Pressure decay testing monitors the internal pressure of a part by filling the part to a predetermined pressure, isolating pressure within the part, then measuring pressure loss to identify any leaks above specification. Similar to a pressure decay test, a differential pressure decay test looks for leaks by measuring the pressure change between a reference volume of air and a test part volume both at the same starting pressure.
Pressure decay testing is sensitive enough to identify non-liquid leaks using either pressure or a vacuum and can be calibrated to measure volumetric flow. It is one of the simplest and most effective forms of leak testing and is used for automotive components, castings, medical devices, and in pharmaceutical manufacturing as part of production and assembly.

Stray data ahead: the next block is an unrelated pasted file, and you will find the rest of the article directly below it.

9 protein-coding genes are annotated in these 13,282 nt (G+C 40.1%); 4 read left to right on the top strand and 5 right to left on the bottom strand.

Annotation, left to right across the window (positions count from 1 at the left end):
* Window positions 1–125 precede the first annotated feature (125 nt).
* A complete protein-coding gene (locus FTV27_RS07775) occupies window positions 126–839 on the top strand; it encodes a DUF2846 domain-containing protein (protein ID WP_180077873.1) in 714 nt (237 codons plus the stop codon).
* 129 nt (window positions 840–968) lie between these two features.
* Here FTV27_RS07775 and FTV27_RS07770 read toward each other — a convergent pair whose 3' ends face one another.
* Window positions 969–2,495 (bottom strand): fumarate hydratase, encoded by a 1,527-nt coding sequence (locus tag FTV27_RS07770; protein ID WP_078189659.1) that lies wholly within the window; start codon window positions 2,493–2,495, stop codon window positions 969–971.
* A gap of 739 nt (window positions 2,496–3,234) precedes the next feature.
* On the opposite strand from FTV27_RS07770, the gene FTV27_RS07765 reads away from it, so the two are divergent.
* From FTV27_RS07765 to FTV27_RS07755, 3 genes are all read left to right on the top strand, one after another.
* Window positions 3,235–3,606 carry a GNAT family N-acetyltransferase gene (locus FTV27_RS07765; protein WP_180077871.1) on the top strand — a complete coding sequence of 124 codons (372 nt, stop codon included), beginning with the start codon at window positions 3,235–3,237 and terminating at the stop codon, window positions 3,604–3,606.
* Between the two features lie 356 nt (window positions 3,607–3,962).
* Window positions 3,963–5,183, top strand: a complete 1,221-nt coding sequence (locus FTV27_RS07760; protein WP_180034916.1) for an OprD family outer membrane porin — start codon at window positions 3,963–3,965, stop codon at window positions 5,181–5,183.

Mass Flow Leak Test
Mass flow leak testing measures the volumetric flow passing through a part or product per unit of time. To test flow, the part is placed under constant, stable pressure and the flow rate is measured against a predetermined leak rate.
Mass flow leak testing is commonly used for high-volume, elastic parts and conducted using gas or liquid. Performing an accurate mass flow test requires tight control of test pressure and environmental factors to minimize noise and ensure repeatability.